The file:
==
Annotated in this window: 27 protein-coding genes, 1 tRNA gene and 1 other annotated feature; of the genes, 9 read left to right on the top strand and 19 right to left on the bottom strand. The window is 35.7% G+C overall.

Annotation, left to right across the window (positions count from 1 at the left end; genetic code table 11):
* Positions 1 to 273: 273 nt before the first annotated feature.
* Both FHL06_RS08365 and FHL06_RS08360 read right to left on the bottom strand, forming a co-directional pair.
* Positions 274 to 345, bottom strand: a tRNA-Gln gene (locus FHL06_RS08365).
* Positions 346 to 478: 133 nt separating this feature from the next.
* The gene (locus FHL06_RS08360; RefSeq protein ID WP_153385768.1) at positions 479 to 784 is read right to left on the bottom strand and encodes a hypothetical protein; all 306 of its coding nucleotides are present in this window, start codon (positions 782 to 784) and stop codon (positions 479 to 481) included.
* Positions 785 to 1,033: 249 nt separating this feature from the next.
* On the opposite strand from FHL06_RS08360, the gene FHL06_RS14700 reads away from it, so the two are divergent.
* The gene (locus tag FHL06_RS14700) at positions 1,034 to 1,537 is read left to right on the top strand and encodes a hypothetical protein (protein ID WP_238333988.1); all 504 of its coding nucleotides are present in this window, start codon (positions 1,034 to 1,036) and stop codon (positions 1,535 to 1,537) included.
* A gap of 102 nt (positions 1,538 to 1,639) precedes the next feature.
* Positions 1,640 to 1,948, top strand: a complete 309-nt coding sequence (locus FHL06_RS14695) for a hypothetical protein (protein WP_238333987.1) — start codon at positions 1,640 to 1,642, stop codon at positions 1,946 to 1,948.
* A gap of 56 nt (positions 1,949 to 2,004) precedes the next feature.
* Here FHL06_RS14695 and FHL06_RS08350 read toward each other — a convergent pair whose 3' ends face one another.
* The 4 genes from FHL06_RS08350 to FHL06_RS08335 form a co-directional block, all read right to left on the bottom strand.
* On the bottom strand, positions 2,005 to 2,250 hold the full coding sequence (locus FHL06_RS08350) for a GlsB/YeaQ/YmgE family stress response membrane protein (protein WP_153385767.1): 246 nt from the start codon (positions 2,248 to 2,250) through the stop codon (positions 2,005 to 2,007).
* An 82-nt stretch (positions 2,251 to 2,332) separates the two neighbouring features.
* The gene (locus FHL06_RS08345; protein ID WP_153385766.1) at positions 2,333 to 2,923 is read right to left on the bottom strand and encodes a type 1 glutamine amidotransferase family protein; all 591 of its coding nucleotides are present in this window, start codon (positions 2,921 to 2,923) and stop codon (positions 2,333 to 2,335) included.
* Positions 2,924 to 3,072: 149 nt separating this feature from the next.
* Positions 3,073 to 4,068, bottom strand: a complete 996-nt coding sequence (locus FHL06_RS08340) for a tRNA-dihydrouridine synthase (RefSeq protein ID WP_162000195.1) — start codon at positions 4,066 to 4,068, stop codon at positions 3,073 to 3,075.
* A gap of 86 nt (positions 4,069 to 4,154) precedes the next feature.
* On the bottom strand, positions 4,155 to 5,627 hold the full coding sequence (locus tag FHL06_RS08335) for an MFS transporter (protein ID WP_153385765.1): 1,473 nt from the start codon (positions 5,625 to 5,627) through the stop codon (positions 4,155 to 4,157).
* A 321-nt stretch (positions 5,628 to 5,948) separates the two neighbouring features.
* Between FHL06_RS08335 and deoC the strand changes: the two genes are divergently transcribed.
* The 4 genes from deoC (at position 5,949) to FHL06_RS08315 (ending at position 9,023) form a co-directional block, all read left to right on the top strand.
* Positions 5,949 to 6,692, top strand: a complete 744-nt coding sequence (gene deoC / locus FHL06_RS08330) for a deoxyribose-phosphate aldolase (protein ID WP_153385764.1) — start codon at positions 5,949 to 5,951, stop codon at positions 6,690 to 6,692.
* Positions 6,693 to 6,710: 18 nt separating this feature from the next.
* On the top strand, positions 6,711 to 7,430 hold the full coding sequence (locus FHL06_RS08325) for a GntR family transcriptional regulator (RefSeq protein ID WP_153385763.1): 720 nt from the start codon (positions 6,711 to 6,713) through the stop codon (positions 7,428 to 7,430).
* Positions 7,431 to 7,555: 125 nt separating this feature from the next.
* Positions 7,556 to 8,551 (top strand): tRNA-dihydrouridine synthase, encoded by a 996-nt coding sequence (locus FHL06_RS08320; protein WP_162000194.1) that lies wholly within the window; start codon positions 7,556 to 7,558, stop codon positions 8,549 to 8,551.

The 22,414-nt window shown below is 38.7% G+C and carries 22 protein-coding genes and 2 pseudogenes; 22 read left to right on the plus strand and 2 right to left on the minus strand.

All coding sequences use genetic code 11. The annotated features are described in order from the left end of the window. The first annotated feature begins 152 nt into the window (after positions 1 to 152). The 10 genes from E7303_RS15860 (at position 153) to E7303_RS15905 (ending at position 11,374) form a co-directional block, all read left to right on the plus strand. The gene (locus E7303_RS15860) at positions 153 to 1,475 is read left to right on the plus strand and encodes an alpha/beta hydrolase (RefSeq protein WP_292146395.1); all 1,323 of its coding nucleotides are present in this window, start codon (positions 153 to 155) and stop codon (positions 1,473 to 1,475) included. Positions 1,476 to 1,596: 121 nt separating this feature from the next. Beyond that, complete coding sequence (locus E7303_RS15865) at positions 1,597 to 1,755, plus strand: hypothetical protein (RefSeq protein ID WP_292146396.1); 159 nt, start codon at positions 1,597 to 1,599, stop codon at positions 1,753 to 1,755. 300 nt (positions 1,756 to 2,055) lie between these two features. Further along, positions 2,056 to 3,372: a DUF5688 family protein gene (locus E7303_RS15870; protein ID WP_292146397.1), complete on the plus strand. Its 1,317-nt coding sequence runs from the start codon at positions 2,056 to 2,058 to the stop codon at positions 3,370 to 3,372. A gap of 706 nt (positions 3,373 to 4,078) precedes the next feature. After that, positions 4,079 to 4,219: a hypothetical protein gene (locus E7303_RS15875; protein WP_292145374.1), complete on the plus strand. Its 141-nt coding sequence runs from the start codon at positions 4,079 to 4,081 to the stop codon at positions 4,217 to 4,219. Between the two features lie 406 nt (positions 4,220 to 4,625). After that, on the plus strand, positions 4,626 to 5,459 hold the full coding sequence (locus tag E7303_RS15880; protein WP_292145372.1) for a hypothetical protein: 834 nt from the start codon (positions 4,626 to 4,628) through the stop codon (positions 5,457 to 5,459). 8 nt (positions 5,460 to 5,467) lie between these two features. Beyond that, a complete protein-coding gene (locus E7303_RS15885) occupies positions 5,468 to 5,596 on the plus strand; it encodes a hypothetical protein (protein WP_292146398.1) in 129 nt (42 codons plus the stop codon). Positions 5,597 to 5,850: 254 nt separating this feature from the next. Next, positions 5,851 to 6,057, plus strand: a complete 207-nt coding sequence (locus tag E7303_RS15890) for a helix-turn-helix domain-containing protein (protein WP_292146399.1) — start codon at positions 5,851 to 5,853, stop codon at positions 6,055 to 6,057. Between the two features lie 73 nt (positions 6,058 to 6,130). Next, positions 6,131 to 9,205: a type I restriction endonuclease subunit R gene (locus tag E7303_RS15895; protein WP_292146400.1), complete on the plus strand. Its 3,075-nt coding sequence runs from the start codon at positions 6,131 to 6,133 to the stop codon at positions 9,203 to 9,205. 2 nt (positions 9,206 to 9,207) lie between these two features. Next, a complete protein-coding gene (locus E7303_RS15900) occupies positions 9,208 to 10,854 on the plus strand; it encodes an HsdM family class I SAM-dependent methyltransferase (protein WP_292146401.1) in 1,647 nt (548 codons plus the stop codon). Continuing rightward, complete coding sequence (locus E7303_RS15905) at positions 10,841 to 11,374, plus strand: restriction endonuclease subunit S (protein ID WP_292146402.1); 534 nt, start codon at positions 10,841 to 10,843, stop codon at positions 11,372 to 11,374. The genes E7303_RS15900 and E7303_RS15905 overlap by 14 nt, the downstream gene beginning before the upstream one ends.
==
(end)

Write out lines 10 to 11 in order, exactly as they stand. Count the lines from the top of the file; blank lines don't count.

* The gene (locus tag FHL06_RS14700) at positions 1,034 to 1,537 is read left to right on the top strand and encodes a hypothetical protein (protein ID WP_238333988.1); all 504 of its coding nucleotides are present in this window, start codon (positions 1,034 to 1,036) and stop codon (positions 1,535 to 1,537) included.
* A gap of 102 nt (positions 1,538 to 1,639) precedes the next feature.